Tuesday, October 15, 2019

Why is October 15th Significant?


I know what you are may be thinking.  October is a month filled with so many awareness focuses, national (fill in the blank) day, and more.  All have their importance and significance.

But some things need more voice to them and behind them.  October is Pregnancy and Infant Loss Awareness month.  It is something that more people face than you may realize.  1 in 4 will face a pregnancy loss.

I am 1 in 4.  I, we, went through a miscarriage at the start of 2011.  At 17 weeks our daughter no longer had a heart beat.  We had found out just before Christmas that we were pregnant, pregnant with our first baby.  We celebrated the holiday season with a little extra focus on the new little one that we were going to welcome into our world in July.  July 5.

Shortly after Christmas we began seeing a little bit of concern during our ultrasound.  Because of the technology at the time and the tilt of my pelvis it would take a little longer to find the heart beat.  We had an ultrasound done and measurements seemed a little off.  So, to utilize better technology and do some testing we were sent to the perinatal.  The perinatal had us wait a couple more weeks, to gain a little more growth in our little one before we could do any of the testing.

In that two weeks, she stopped growing, stopped moving and on January 26 she had no heart beat left.

The day I found out I was pregnant, I became a mom.  The day I found out I was pregnant, my hubby became a dad.  I celebrated my 29th birthday the day before we celebrated the life of our daughter and her funeral.

Being a mom didn't start out how I had imagined, nor had I planned.  I was put on a path that no one anticipates, but happens to many.  And if it doesn't happen to us, we find out that it has to someone close to us.  Sometimes it happens in the coming years, and sometimes it brings up what happened years and years ago.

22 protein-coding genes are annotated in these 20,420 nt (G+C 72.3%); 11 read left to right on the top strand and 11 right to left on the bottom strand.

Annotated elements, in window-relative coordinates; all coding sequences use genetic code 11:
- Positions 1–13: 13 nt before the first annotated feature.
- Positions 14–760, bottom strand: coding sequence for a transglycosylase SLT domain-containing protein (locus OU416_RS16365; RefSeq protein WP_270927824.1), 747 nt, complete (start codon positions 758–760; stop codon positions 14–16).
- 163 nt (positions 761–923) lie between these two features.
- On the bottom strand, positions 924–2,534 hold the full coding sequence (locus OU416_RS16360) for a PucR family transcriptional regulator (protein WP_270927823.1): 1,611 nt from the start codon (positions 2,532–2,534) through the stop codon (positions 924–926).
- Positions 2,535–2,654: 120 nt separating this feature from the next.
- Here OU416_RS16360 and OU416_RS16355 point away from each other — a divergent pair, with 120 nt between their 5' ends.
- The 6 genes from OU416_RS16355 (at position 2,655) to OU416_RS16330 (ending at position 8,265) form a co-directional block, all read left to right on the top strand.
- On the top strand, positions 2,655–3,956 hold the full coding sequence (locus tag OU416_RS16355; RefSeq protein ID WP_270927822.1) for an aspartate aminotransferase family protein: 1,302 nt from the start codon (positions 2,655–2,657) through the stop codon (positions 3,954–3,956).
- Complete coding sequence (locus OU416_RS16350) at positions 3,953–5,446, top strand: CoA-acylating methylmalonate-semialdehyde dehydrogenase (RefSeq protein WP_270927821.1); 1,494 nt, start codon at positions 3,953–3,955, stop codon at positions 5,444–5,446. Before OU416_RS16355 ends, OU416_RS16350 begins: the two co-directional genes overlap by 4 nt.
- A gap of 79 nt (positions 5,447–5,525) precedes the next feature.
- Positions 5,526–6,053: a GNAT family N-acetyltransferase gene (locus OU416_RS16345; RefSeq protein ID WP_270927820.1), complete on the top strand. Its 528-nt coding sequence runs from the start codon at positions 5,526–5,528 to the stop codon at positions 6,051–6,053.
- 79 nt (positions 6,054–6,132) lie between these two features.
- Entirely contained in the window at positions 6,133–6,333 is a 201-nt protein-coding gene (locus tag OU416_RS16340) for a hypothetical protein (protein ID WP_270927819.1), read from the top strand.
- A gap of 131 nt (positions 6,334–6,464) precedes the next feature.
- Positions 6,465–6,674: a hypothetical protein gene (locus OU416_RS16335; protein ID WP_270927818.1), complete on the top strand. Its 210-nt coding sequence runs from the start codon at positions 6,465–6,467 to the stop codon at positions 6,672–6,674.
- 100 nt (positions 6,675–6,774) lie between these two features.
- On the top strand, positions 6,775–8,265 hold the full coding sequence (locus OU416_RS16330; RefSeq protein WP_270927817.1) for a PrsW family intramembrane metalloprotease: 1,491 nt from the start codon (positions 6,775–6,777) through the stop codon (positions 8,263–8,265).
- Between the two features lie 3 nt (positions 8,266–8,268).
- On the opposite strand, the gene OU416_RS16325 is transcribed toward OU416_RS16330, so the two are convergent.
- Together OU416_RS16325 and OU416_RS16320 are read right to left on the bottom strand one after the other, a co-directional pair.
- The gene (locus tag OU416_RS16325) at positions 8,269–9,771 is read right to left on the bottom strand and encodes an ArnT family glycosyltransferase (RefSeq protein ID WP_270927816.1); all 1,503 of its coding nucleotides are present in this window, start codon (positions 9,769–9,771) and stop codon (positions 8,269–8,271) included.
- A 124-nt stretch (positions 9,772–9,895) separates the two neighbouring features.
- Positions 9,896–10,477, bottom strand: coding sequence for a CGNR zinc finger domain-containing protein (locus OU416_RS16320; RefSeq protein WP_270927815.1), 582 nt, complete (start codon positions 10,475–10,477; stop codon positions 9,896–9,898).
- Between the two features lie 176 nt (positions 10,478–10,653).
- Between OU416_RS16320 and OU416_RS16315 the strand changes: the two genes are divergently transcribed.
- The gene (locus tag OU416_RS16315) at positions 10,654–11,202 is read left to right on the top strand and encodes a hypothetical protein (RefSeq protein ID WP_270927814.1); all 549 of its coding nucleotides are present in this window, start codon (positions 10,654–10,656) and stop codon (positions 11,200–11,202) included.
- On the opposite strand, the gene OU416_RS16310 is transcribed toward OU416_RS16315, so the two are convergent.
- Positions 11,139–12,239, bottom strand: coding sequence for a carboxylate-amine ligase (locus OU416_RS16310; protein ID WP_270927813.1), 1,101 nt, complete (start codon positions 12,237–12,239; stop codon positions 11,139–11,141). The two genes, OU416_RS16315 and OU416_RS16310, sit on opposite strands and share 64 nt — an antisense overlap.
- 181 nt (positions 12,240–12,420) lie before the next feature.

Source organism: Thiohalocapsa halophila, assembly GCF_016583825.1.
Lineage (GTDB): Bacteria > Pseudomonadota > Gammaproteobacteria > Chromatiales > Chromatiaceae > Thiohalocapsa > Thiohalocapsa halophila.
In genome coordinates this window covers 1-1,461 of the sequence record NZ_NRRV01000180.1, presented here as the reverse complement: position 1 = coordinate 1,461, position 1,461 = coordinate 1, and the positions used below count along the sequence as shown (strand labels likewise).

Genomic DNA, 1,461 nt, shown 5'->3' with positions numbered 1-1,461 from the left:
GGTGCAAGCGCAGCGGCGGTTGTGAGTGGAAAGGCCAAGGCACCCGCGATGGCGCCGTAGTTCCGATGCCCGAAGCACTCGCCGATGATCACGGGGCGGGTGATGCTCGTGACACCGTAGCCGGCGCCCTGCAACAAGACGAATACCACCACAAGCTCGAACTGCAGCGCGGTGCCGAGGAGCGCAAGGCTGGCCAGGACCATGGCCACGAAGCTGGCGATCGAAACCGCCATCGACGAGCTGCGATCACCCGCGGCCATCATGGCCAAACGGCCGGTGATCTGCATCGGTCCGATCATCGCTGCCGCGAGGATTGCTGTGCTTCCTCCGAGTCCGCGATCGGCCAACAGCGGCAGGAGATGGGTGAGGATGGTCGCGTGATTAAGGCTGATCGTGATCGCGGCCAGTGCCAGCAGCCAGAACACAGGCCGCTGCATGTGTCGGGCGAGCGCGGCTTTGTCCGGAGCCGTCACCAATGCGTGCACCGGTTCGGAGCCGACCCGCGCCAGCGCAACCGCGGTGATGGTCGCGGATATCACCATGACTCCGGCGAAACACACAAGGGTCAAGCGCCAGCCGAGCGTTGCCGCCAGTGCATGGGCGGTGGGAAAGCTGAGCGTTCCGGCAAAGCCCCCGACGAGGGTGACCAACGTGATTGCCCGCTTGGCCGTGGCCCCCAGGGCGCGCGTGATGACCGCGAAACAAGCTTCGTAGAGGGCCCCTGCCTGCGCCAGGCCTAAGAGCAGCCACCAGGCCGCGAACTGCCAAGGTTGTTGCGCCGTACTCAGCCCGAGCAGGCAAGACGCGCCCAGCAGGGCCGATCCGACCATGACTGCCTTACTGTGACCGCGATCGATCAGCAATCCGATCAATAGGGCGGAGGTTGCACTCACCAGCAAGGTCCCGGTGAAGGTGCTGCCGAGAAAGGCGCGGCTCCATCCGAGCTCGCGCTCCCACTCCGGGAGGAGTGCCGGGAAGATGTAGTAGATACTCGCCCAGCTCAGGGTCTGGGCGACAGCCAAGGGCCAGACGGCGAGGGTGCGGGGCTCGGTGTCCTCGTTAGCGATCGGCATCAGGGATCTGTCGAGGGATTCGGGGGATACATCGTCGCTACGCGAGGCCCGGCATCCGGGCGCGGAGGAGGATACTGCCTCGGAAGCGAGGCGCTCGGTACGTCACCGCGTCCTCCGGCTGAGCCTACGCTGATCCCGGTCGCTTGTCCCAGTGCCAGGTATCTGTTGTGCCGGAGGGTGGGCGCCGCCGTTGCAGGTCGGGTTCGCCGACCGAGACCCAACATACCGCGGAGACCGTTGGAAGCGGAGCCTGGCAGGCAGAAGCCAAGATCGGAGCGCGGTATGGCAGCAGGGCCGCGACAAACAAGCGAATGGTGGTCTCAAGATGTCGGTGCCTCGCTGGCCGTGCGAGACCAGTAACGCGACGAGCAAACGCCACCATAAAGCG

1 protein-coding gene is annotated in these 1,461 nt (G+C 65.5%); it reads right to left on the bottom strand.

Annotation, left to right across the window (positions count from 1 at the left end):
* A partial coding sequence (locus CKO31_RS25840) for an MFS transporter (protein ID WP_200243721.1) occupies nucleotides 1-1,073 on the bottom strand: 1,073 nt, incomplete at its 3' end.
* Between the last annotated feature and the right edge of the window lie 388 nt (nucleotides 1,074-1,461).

As that 2011 year went forward, I dove back into things not fully allowing myself to grieve or begin to heal.  In the Fall of that year it all came crashing down.  I couldn't anymore.  So I gave up my classroom so I could finally grieve, to take of me, my marriage, and what friendships I had left.  And to begin to heal.  You see, facing a miscarriage showed me the true colors of those around me.  Some walked the path with me, even if they hadn't faced it themselves.  Some walked the path with me that had faced it before.  And some, well some shut me out, said things that left things broken.

I am still in a healing phase with this.  There are still some areas that I am still working on and through.  Yet, there are some areas that are healed and others where I have a better understanding.

I didn't only loose my daughter, I lost the dreams and hopes that were with her, I lost the things that a mom would get to experience, I lost friends and co-workers, I lost trust for awhile, I lost faith for awhile, I lost joy, I lost a part of me.

My daughter made me who I am today.  She made me a mom.  She gave me new perspectives.  She gave me hope.  She gave me trust.  She gave me faith.  She gave me joy.  She showed me how strong I really am.  She showed me how to forgive.  She showed me how to let go.  She showed me love through signs.

There is no foot too small, no person too small, to leave an imprint on this world.

So why is October 15th significant?

It is the day that Ronald Reagan signed into recognition Pregnancy and Infant Loss Awareness day in 1988.  On this day for many years, a wave of light is spread throughout the Earth.  From one side to the other, at pm people light candles in remembrance of all those little ones gone far too soon.  This wave spreads from ocean to ocean, over every continent.

October is the month my daughter began life.  October 15th I light a candle for her, for family, for friends who have all lost their babies. 


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